Our life at this moment seems truly like a dream. I like to think my mother is spinning this dream for us.

November 7, 1863

Today Jane Ellen stopped me at the door of the schoolhouse. She asked if Mr. Hoke had come to our house last night.

I said yes. In a whisper, I told her the news about Jed's job in Washington.

Jane Ellen smiled knowingly. I realized then, of course, that she knew all about Mr. Hoke's offer to Jed.

Why, Jane Ellen was the one who had


caused it to happen! From start to finish. From the moment she gave Jed the copy book.

I told her that Jed wanted me and Pa to move to Washington with him.

Jane Ellen said she thought I would love Washington. Then a shadow crossed her face, and she fell silent.

I realized then that if Jed takes this job, he will not only be moving away from Gettysburg. He will also be moving away from Jane Ellen.

I must talk to him about this.


After supper, I told Jed about my talk with Jane Ellen. I told him I was worried about her feelings.

He listened carefully, then sighed. He told me to stop by his room before I go to school in the morning. But he did not say why.


Before I went to school, Jed gave me a note to take to Jane Ellen. I promised not to read it.

I delivered it as soon as I got to the schoolhouse. Jane Ellen took it from me without a word. She pulled down the map of the United States. She told us all to choose a state and draw it, showing its capitol and major cities.

Then she slipped outside. I knew she wanted to be alone to read her note.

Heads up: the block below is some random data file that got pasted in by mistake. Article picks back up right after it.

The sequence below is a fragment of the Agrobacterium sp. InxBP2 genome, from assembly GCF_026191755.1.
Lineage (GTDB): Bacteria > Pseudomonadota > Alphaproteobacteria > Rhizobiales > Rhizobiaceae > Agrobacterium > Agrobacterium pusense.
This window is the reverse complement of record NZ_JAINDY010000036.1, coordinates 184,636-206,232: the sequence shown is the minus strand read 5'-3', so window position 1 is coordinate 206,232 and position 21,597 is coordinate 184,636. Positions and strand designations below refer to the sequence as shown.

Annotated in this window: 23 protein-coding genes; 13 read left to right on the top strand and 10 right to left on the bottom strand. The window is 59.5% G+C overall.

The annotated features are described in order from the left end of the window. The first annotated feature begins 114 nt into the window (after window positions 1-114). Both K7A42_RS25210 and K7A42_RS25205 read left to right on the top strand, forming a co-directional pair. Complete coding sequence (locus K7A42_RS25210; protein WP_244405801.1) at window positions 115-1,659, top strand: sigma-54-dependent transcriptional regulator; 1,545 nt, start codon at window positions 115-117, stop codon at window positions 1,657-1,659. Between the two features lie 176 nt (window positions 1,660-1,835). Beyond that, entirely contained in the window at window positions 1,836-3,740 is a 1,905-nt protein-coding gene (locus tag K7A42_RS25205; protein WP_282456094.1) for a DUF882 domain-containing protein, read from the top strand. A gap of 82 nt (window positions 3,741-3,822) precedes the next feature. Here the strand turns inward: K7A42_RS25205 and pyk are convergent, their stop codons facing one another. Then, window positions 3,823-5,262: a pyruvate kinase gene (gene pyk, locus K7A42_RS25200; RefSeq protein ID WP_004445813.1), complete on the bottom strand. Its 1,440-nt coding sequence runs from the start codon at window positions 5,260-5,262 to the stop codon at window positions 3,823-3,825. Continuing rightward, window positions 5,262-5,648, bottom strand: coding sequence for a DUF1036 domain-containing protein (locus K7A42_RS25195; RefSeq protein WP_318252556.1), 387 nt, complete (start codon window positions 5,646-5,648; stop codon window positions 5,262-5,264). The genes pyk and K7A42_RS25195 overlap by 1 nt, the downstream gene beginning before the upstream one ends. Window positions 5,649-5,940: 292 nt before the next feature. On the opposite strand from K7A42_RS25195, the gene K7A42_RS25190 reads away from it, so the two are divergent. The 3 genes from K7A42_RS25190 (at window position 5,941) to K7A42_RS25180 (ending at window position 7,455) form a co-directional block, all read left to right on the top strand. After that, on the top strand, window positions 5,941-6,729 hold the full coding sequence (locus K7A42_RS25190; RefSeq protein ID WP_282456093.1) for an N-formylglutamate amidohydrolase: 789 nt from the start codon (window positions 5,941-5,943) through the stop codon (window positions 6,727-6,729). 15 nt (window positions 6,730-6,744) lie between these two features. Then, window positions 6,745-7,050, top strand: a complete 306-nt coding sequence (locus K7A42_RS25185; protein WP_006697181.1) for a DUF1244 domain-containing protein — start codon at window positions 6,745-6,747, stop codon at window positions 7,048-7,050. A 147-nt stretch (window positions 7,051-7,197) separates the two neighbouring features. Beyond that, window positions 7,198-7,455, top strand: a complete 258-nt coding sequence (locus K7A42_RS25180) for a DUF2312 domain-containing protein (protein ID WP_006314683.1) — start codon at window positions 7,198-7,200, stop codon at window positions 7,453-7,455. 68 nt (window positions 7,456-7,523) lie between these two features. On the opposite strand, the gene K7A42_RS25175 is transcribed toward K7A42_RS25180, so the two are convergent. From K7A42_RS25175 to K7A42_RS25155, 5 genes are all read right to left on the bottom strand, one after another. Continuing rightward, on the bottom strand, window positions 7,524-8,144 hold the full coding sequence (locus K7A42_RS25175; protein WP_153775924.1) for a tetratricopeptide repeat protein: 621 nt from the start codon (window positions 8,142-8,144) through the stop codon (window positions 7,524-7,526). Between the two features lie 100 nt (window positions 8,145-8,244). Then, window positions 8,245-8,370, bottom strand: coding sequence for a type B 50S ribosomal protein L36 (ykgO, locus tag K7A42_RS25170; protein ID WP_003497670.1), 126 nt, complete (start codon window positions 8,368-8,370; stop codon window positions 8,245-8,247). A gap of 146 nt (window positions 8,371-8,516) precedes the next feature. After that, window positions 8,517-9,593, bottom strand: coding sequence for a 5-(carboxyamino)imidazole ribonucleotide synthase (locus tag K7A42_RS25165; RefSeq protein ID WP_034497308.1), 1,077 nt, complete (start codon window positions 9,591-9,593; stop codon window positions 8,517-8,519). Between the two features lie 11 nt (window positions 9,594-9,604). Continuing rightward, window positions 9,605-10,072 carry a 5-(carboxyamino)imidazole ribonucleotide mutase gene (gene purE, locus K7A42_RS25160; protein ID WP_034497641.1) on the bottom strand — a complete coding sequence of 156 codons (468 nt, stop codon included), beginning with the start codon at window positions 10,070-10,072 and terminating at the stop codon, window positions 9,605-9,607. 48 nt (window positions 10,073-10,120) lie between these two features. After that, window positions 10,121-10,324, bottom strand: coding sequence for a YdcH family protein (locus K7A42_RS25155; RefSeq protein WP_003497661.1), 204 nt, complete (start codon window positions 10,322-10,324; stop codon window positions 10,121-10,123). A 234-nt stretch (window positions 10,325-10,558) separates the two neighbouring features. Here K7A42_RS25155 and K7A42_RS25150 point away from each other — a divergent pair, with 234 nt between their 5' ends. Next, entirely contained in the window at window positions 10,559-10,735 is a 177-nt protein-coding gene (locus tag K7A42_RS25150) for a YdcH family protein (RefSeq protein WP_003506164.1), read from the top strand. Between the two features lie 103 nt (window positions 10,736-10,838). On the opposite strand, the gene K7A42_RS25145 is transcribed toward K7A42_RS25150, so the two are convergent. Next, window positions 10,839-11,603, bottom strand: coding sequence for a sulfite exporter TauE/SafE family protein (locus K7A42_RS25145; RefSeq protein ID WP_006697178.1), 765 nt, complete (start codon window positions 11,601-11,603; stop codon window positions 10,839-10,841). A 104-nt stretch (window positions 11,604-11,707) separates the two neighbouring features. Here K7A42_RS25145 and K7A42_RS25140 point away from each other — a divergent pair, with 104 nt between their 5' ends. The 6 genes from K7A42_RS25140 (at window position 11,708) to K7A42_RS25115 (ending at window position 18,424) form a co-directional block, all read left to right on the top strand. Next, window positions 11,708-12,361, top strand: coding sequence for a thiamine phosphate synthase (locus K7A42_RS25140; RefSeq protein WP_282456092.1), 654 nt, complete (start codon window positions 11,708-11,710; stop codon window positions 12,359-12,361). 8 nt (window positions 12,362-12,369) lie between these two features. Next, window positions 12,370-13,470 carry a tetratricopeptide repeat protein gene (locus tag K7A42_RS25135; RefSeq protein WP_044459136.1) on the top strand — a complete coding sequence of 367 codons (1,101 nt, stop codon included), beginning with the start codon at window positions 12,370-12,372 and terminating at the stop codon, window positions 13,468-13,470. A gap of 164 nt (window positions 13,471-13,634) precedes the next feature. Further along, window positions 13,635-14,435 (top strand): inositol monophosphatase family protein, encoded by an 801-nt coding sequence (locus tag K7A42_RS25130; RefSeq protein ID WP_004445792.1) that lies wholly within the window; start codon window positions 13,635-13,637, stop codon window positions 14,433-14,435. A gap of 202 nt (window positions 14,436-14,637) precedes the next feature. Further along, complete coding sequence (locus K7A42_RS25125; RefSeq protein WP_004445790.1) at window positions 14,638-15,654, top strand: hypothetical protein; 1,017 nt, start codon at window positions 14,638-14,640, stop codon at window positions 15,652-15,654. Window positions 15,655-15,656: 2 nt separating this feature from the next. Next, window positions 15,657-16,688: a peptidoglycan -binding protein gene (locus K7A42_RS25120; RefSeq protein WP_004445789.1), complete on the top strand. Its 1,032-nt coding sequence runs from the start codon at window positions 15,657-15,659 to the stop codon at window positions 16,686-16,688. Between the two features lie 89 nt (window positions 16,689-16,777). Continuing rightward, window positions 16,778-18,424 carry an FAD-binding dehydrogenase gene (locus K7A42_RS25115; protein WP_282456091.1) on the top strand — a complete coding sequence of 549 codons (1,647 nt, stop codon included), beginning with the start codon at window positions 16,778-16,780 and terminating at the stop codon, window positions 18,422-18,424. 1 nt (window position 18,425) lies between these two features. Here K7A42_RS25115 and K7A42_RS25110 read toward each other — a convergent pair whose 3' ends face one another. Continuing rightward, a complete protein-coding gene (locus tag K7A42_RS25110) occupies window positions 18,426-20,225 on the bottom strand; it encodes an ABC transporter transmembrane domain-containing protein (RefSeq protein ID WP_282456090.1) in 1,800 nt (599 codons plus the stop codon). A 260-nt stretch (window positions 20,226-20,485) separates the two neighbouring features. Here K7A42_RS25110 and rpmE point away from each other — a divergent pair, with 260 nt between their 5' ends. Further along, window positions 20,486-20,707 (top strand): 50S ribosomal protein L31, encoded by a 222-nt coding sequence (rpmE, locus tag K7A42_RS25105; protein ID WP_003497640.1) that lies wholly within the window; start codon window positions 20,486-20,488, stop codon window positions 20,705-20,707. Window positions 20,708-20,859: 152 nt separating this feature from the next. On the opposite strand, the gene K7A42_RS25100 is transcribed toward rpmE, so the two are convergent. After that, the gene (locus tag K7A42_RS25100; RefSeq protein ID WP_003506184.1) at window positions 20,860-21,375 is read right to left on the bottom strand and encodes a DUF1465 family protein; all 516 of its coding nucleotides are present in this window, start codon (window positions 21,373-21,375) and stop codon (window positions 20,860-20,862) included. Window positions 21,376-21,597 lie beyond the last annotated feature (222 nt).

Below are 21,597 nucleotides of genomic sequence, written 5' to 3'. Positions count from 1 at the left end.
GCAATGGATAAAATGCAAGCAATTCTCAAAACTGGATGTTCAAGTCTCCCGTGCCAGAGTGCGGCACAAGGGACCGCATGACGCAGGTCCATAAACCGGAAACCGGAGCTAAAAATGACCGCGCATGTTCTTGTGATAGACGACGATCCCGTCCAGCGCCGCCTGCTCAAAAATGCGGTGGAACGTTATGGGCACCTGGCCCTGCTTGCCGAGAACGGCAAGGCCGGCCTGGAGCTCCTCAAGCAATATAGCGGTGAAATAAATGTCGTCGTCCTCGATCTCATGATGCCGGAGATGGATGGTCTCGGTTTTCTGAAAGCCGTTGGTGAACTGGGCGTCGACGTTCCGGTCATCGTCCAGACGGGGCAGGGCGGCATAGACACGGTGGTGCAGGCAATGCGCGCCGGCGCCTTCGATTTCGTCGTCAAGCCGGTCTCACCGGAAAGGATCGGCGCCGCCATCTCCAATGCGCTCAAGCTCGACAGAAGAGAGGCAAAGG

I started to draw Washington, D.C., even though I know it is not a state.

A moment later, the door opened. Jane Ellen stepped back into the room. Or should I say she nearly danced back into the room.

I knew at once something wonderful had happened.

I quickly drew a little house on my map of Washington, D.C. I labeled it "Our House,"


then drew four tiny people: Me, Pa, Jed, and Jane Ellen.

November 15, 1863

Late afternoon. I am sitting on Cemetery Hill.

A cold wind is sweeping over the grass. Finally the odor of death has left our town.

In a few days, more than 15,000 people are expected to be here for the dedication ceremony.

Sadly, Jed will not be able to attend. He has a cold. The doctor does not want him to risk getting pneumonia.

I burst into tears at the news that Jed would not be able to see President Lincoln. He tried to cheer me up. He told me he needed me to be his eyes and ears again. He told me to


take my journal and write about the whole ceremony for him.

November 17, 1863

Today, we were dismissed from school so we could help clean and sweep the town for tomorrow's ceremony.

I pray I can get close enough to President Lincoln to write about him for Jed. I have learned that he will be staying at Judge Wills's house tomorrow night. Judge Wills's house is on the square, across from the Globe Hotel.

November 18, 1863

Pa and I are standing in the twilight, outside Judge Wills' house.

President Lincoln arrived a few minutes


ago. But the crowd was so thick we could not get close to him.

Pa held me up for a moment, so I could see the President step out of his carriage.

He is very tall with a black beard. His face has deep wrinkles.

He walked slowly, not looking at anyone. I watched him go into Judge Wills's house. Then the door was shut.

The crowd waited in the chilly dark and sang songs below his window.

An hour later

It is dark and cold now. People are still singing. Pa and I are still here, waiting. We are hoping the President will come out again.


Later still